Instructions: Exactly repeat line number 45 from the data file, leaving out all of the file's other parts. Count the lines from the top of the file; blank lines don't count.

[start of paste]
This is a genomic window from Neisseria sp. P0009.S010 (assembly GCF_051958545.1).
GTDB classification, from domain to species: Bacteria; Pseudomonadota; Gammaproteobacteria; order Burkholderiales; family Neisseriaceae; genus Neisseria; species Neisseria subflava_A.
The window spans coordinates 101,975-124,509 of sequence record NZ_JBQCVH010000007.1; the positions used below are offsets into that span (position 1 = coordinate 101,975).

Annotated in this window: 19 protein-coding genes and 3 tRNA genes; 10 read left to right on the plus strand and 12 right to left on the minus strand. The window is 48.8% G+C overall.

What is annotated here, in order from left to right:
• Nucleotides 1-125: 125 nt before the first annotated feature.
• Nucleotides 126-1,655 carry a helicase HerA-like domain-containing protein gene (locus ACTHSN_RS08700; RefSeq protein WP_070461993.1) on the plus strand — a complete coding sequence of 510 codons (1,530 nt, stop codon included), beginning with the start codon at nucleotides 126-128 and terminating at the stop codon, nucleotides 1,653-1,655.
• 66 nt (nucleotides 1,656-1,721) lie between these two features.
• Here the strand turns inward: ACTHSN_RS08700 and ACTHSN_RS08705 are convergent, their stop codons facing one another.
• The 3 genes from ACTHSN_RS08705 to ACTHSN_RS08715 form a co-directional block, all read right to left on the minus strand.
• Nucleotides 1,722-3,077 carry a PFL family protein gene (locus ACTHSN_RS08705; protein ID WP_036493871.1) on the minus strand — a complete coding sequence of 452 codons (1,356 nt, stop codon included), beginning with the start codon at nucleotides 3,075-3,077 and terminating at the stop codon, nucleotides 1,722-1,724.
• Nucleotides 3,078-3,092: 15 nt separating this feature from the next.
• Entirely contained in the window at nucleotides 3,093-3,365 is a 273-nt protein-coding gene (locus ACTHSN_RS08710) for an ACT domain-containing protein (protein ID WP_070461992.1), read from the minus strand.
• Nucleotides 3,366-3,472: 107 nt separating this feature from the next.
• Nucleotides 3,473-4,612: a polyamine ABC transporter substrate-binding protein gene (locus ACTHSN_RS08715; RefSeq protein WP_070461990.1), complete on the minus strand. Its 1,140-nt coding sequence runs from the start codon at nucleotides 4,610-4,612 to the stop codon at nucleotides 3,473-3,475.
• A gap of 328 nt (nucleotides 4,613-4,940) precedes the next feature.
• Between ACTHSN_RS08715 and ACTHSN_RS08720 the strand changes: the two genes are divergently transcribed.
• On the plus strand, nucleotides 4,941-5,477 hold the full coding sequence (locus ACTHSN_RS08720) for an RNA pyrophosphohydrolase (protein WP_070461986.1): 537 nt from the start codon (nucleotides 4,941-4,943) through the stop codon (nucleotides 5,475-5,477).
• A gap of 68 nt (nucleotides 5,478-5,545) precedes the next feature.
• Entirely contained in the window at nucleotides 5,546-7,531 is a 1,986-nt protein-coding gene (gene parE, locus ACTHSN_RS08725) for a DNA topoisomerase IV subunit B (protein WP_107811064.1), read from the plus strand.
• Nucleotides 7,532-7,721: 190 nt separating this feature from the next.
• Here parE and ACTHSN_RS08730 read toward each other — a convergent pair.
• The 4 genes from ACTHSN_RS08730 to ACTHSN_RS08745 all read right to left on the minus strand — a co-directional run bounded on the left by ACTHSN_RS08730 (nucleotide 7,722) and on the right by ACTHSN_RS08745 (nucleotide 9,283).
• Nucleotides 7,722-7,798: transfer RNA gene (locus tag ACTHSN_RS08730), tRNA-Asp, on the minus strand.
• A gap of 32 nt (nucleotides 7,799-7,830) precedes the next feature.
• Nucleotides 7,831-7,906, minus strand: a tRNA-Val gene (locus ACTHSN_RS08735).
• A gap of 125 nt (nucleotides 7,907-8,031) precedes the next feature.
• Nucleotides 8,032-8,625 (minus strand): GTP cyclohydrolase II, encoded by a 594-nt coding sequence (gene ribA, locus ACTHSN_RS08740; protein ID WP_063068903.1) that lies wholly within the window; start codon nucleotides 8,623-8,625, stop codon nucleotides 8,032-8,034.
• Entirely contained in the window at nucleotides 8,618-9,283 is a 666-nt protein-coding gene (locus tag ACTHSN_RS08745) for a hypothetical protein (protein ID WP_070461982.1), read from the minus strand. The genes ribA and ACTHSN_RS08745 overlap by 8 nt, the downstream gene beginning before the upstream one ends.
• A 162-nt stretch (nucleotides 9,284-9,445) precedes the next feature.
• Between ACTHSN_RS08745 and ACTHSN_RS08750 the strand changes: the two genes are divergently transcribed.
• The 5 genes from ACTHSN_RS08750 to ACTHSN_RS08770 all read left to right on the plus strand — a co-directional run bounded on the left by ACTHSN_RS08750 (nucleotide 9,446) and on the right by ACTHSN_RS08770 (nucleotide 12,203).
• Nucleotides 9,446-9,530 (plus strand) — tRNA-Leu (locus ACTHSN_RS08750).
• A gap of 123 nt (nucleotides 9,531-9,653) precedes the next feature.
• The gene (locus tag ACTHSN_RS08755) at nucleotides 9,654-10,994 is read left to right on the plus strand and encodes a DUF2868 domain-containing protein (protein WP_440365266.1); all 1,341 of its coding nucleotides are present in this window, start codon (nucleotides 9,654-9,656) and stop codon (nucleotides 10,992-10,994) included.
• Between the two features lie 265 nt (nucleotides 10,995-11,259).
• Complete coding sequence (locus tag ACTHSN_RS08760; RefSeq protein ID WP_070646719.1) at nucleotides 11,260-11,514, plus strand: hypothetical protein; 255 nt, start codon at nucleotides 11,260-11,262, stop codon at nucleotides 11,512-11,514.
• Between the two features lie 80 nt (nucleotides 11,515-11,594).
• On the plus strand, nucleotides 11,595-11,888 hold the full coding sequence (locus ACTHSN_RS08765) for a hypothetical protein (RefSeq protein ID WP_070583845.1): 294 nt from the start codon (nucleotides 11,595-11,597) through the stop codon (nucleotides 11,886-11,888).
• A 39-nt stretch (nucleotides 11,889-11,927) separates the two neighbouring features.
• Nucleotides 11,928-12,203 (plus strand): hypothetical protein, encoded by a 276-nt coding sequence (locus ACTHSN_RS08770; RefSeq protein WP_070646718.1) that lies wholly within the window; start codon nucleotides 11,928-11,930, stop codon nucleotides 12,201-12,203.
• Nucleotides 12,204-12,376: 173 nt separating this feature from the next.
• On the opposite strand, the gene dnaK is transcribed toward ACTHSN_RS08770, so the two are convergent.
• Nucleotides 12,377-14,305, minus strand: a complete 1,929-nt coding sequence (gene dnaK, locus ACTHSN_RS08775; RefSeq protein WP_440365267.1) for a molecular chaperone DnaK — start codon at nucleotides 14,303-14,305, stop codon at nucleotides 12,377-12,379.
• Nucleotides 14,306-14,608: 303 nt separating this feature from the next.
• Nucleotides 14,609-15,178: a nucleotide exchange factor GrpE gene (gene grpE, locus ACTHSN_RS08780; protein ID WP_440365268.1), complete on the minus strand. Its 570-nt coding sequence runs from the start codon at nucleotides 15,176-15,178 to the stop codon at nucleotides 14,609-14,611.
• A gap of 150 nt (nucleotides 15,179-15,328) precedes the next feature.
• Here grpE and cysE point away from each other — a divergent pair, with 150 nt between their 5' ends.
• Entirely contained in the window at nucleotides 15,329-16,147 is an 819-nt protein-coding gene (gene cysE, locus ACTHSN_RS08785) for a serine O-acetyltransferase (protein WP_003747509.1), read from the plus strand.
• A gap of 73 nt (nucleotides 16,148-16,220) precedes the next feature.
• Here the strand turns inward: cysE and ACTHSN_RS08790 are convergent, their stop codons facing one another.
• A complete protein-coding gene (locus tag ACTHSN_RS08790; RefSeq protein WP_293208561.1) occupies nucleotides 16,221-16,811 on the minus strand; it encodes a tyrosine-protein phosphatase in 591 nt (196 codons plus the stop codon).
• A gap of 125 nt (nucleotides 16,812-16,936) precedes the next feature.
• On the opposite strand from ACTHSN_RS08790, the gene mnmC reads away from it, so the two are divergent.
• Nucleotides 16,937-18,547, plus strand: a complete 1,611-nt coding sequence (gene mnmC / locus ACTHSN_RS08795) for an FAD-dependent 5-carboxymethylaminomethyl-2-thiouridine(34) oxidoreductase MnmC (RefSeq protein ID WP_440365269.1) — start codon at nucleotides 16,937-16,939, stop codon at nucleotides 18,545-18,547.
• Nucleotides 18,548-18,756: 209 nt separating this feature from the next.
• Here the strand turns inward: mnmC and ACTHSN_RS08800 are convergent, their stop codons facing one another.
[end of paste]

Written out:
• Nucleotides 14,306-14,608: 303 nt separating this feature from the next.